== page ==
book chat

Book Chat: What I Look For In Heroines

There are so many complaints on my feed about the typical YA heroine. I absolutely understand that; I’m always the first to complain about typical YA tropes. But I feel some of the issues verge into flat-out misogyny. After all, there are so many fascinating So here are some things I really want out of girl YA protagonists.

1. Not always being stereotypically beautiful. Give me characters who aren’t always the same body type.

I’m not even going to complain about main heroines being pretty, because we all have different definitions of beauty and people of all body types can be pretty. (Seriously, there are very few people who are actively not pretty.) But why is our definition of “pretty” so restricted? I’d like more heroines who are not conventionally attractive, but aren’t defined by being “not pretty”. I’d also like more characters who are pretty, just not in the conventional way. I want heroines who are chubby and pretty, or black and pretty, or fairly butch and pretty. Not all pretty people have blonde hair and blue eyes and super-skinny bodies. And I really want some characters who don’t have blue or green eyes. Not that those eye colors are bad; I have blue eyes. But the normalization of these eye colors has hints of white supremacy. Romanticize brown eyes too, people.

Examples of characters described as not being beautiful: Lada from And I Darken, Adelina from The Young Elites.

Examples of characters who are portrayed as beautiful but are not necessarily skinny feminine white women: Fire from the Graceling trilogy, Nina from Six of Crows, Lila from A Darker Shade Of Magic. This list is terrifyingly short.

2. Mentally strong or less insecure characters.

This is a statement that deserves some qualifying, because I mean at least four different things here.

First of all, give me some leads with confidence!! This doesn’t need explaining; even super badass characters often come off insecure and unsure. That’s fine and interesting, but make the pool of heroines more diverse.

But beyond that, give me characters with mixed relationships towards themselves. I’m absolutely not saying that weak-willed or insecure characters are bad, but they’re often portrayed in ways that feel unrealistic to me. For example, I’m fairly insecure about my personality, but not particularly insecure about my appearance. Many people I know have similarly complex relationships with self-esteem. I want this portrayed. It’s not always about your body.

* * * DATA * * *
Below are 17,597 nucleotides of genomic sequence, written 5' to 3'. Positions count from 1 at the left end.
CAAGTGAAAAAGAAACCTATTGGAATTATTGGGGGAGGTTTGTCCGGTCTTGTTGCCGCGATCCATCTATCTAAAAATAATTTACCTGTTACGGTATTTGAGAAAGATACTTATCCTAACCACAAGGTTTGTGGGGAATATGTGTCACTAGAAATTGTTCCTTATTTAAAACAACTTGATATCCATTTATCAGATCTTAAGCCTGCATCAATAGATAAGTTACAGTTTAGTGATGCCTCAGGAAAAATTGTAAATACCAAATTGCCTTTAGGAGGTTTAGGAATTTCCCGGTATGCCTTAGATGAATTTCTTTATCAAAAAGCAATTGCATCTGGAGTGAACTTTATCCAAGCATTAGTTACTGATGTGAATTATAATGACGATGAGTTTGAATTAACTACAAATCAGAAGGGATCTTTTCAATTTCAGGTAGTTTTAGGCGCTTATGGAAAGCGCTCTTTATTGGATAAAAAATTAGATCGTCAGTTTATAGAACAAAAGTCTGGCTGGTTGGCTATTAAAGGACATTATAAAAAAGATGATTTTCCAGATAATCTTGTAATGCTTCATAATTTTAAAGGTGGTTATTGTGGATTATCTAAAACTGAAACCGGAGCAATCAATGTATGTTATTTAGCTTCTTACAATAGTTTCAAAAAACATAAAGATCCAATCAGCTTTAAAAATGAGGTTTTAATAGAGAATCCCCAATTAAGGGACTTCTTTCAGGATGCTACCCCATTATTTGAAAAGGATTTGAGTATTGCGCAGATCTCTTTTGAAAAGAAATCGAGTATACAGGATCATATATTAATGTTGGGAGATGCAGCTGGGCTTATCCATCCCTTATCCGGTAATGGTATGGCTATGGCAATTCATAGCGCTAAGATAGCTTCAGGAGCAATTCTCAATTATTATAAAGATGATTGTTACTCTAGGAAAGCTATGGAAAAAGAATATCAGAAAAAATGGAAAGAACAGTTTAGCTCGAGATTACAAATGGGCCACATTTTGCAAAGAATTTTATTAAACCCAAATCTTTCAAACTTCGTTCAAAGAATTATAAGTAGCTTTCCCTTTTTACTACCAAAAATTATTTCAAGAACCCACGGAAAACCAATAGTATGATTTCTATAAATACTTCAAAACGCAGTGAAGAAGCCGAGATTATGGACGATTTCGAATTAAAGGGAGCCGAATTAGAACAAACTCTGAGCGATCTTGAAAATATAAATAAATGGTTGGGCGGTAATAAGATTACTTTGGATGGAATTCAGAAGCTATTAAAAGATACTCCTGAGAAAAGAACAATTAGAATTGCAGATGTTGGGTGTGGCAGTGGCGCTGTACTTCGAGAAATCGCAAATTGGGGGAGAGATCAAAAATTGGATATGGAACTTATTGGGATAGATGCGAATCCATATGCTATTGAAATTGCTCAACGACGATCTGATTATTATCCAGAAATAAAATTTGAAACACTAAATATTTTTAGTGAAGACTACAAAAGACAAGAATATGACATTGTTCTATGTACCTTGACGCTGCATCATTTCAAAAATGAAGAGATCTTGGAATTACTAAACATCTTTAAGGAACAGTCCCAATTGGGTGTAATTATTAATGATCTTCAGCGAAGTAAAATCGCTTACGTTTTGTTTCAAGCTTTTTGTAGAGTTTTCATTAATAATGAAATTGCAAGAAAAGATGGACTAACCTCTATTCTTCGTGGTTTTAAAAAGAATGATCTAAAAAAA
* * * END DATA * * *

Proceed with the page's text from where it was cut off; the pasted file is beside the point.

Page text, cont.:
Examples of confident heroines: Nina and Inej from Six of Crows, Puck from The Scorpio Races, Blue from the Raven Cycle, Scarlet from The Lunar Chronicles, Unnamed from A Thousand Nights, Lila from A Darker Shade Of Magic, Katsa from Graceling.

Examples of heroines with well-written self-esteem issues: Sarai from Strange the Dreamer, Rachelle from Crimson Bound, Katsa from Graceling, Adelina from The Young Elites, Liraz from Daughter of Smoke and Bone, Samantha from Before I Fall, Waverly from Places No One Knows, Andi from Revolution, Elise from This Song Will Save Your Life.

3. More development for the nameless badasses.

Many of YA’s “strong female characters” are strong because of their physical strength, not their mental strength. I find female characters that are strong because they’re violent often come off false and cheap. First of all, they’re often insecure in their appearance, which often rings false in the way it’s written. These characters need to be believable. If she’s a confident, stone-cold killer, she shouldn’t be swooning at every moment. And that’s not to say strong girl characters can’t have love interests!! They just shouldn’t fall over themselves for the guy’s approval.

Examples of developed warrior girl characters: Inej and Nina from Six of Crows, Rachelle from Crimson Bound, Katsa from Graceling, Katniss from the Hunger Games, Lada from And I Darken, Liraz from Daughter of Smoke and Bone, Hazel from the Darkest Part of the Forest, Rhee from Empress of a Thousand Skies.

4. Less development through romantic relationships.

Yes, healthy relationships can make you better and happier; in fact, they should. But relationships shouldn’t be a direct path to character development, and this is often their use. Many books I’ve read have only brief character development for female leads, and it almost always occurs due to meeting a guy. This isn’t automatically bad, but it’s used far too much.

This isn’t so much a request that needs examples; however, I do want to give a book recommendation that truly subverts this. Getting Over Garrett Delaney by Abby McDonald is all about how damaging it is to change for a relationship. Definitely recommend this one.

5. Powerful, non-tropey lady villains. 

Give me some lady villains who really scare me. I know this is an odd request, but I’m tired of the same old tired villain tropes for women.

Examples of powerful lady villains and morally black protagonists: Serena from Vicious, Lada from And I Darken, Levana from The Lunar Chronicles, Nimona from Nimona, Astrid from A Darker Shade of Magic, basically any Gillian Flynn protagonist, Imogen from Genuine Fraud, Elise from Dangerous Girls, Chloe from Dangerous Boys.

Honestly, all in all, I’m just asking for realistic character development. I want my heroines developed and honest, and my guess is everyone else does too.

Comment any of your least favorite YA heroine tropes below!


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